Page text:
It’s one of the most enjoyable parts of my job: sitting in my easy chair, light coming through the front window, writing in ballpoint pen on little booklets the names for an upcoming Refuge Vow Ceremony.
The curls and squiggles of Tibetan script still challenge me; I’m sure I write with the same American accent I use when I try to say a few words of my adopted liturgical language. There’s a secret fear in the bottom of my stomach, that a Tibetan lama someday will see my scribbling and “tsk” and chuckle quietly to herself about my atrocious penmanship.
Folks ask how I choose Refuge Names – those combinations of words, preceded by the name “Karma” to indicate the recipients as part of the spiritual family of Karmapa – that are given out near the conclusion of a Refuge Vow-Taking Ceremony.
Great lamas can size up the spiritual qualities of disciples and name them perfectly on the spot; folks like me rely on the beauty of synchronicity, choosing names from a list and letting karma guide my hand in choosing the name as the candidate approaches my seat.
The ceremony of taking the Refuge Vow is 2,500 years old, and the lineage of the vow is unbroken since that time. Since the historical Buddha Shakyamuni began accepting those who wish to “take refuge” from the sufferings of samsara by placing their reliance on the Buddha as teacher, the dharma as path and the sangha as community, the vow has been handed down, generation after generation – across the lines of country, nation, gender, species, time and space.
Each generation has held the vow close to their hearts and then passed it along, in a living lineage that carries with it the same power and blessing as it did when the first Founder of our faith, the Buddha, gave it to his disciples.
So when we receive the Vow of Refuge, we receive a core of inner strength, a core of remembrance of our powerful, hidden, beginningless and endless Buddha nature, that can reassure us in difficult times and propel us down the path toward letting go of the causes of suffering and embracing the causes of happiness.
At the end of the road – the fulfillment of the goal set by the vow – is the complete liberation from suffering called Buddhahood, enlightenment, or awakening. The vow is the entry to that path, a beginning without an end, a mystery of intention that crosses lifetimes and leads us to benefit others endlessly.
All of that is contained in these little names, these “Tenzins” and “Sangyes” and “Lhamos” (“Holders of the Teachings,” “Awakened One,” and “Goddess”) and dozens more like them. The names are a shorthand for what has always been within us, the Buddha Nature, the mind that has the potential to see its own inner nature and awaken to perfect wisdom and joy.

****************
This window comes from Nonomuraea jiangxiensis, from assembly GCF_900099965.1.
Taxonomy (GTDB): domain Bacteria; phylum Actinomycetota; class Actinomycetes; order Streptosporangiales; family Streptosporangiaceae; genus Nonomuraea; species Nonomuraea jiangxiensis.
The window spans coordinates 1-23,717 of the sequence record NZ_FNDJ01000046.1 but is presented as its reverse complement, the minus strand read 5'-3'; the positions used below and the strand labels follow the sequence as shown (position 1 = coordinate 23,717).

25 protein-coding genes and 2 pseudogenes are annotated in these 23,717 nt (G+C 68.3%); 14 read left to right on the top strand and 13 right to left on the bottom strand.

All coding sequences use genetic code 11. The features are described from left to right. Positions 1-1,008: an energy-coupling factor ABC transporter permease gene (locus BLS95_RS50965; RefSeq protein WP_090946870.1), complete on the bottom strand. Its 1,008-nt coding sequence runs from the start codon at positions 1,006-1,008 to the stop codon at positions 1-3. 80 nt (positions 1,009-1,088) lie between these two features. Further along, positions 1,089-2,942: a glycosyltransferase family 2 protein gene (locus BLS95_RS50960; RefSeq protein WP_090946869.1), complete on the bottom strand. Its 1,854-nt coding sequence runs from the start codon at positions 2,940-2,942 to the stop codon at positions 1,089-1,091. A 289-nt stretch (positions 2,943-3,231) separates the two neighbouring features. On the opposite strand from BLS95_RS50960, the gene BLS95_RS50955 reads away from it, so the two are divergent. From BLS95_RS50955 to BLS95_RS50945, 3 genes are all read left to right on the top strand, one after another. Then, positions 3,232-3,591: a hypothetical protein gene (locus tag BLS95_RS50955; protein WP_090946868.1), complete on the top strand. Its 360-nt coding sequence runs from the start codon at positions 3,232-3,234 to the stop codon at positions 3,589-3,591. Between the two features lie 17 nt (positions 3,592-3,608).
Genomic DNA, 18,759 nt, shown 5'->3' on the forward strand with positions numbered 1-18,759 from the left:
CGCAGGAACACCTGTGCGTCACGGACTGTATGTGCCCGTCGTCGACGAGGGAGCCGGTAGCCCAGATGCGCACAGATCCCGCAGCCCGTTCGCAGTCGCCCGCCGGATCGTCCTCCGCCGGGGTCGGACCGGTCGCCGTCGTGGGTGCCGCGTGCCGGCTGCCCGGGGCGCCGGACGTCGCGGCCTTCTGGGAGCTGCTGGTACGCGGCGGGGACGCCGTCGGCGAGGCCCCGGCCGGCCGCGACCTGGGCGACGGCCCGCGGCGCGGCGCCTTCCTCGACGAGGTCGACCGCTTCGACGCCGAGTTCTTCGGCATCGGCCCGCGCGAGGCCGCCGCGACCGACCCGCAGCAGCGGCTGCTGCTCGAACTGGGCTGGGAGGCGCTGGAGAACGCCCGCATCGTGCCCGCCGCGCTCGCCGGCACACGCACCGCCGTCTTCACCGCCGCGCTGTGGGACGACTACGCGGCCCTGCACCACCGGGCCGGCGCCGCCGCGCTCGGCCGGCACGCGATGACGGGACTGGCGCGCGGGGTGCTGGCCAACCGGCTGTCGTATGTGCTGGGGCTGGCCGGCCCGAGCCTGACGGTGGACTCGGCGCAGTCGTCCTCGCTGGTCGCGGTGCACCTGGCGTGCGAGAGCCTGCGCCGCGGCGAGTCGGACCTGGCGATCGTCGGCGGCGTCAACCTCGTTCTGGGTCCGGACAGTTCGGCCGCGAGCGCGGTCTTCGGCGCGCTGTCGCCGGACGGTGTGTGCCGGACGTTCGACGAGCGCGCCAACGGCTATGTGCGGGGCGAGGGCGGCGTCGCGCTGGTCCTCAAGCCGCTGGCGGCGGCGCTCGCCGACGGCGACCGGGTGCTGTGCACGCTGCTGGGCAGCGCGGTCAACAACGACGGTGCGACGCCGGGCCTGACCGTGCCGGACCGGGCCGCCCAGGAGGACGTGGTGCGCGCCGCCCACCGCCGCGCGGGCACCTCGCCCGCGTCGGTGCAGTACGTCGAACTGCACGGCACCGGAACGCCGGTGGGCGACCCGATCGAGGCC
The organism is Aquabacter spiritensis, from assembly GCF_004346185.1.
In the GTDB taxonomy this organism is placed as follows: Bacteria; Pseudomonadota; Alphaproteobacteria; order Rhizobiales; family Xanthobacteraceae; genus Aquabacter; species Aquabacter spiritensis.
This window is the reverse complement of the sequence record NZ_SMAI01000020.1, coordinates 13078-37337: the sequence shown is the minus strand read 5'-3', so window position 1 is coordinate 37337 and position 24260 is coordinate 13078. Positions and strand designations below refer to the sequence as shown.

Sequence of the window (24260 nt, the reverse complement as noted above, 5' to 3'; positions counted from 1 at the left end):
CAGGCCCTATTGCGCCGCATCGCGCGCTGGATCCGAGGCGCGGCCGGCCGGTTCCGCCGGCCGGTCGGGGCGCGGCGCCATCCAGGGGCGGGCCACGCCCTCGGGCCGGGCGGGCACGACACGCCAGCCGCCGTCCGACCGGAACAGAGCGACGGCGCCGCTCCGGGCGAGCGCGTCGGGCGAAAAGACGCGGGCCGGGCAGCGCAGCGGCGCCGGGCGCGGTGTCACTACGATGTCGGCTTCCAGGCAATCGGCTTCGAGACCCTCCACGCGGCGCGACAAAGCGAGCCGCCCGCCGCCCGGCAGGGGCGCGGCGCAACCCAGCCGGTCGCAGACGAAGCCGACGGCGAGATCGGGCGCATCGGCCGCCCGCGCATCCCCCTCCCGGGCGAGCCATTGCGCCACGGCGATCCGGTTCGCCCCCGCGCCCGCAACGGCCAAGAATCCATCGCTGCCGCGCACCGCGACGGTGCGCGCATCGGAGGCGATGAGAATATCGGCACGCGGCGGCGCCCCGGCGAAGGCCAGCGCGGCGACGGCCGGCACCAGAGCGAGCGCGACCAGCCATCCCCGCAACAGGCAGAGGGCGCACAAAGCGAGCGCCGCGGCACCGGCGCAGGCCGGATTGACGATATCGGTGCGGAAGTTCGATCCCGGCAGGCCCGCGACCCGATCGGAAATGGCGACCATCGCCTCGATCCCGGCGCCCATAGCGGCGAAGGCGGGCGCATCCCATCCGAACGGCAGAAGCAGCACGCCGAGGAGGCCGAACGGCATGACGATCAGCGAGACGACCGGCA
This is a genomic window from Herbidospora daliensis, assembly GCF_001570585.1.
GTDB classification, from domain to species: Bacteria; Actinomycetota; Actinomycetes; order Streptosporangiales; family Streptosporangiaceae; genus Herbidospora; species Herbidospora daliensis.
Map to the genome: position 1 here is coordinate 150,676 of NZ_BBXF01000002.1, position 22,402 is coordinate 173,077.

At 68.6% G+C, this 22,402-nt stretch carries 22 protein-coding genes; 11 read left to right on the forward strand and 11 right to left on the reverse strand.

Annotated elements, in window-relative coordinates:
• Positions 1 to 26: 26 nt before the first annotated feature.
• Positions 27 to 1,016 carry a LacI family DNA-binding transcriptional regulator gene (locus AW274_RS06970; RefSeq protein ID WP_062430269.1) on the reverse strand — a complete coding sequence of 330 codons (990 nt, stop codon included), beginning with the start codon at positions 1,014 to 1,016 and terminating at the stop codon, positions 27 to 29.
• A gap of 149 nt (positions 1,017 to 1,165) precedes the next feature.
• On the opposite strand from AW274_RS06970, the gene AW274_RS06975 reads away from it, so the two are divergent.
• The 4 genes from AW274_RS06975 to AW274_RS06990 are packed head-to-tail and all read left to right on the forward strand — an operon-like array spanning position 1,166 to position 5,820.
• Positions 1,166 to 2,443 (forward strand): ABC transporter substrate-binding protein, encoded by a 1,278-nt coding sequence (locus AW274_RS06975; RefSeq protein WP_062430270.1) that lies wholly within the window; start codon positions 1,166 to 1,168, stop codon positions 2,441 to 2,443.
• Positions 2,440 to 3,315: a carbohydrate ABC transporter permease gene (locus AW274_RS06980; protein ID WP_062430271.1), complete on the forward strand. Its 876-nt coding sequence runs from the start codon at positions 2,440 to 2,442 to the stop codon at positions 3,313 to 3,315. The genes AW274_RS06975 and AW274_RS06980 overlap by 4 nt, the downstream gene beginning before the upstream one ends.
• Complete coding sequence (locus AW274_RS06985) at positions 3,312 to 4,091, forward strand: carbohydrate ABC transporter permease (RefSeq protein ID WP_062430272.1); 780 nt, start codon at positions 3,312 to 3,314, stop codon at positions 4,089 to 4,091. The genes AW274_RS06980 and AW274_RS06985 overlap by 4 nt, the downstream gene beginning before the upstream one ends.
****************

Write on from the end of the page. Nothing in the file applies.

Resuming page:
And the hope is that those receiving those names will take the inspiration held within them and ride it like a breath of fresh wind, moving ever closer to ultimate peace.
So, even though I chuckle to myself sometimes, and fear that I’m jumbling the names rather than making them clear, I know that at some level they will take hold of the people who receive them, and those names will travel with them into the future – when they will use them to the ultimate benefit of all.
This week’s episode of The Journey Home: Columbus KTC Rebuilds Its Temple, involves lights, cameras, and action at the home of KTC Member at Large, Eric Weinberg.
In the coming months, Eric and the other members of our hard-working Columbus KTC Board – Director Kim Miracle, Assistant Director Michelle Evans, Treasurer Steve Phallen, Secretary Justin Fitch – will be unveiling a new Rebuilding Campaign goal and the latest copies of the plans for our new building.
Those drawings you see on display in the basement of Congregation Tifereth Israel are the “first drafts” of our new temple; Columbus-based architects Peter Lenz and Pete Macrae are working on “KTC Rebuilding 2.0” and will have something for us to see in a couple of months.
Until then, it’s all fundraising, all the time. Our first online auction netted $13,000 in donations, and recently, we had fundraisers with martial arts luminary Stephen K. Hayes and a booth at the 10th Annual Independents’ Day arts festival on Washington Boulevard in Franklinton.
Along with that, we’re working on a short film (just a few minutes long) that will introduce the project to a wider general audience. And for that, you need someone with a camera, lights, and experience.
As luck would have it, Ryan Sweeney, Eric Weinberg’s neighbor, has all of these, and this past week a group of us met to be interviewed on camera for the film.
You won’t see the results until late October, but we’re confident that it will help you and your friends learn more about KTC and what we do to make Columbus a great and mindful place.
May all beings benefit!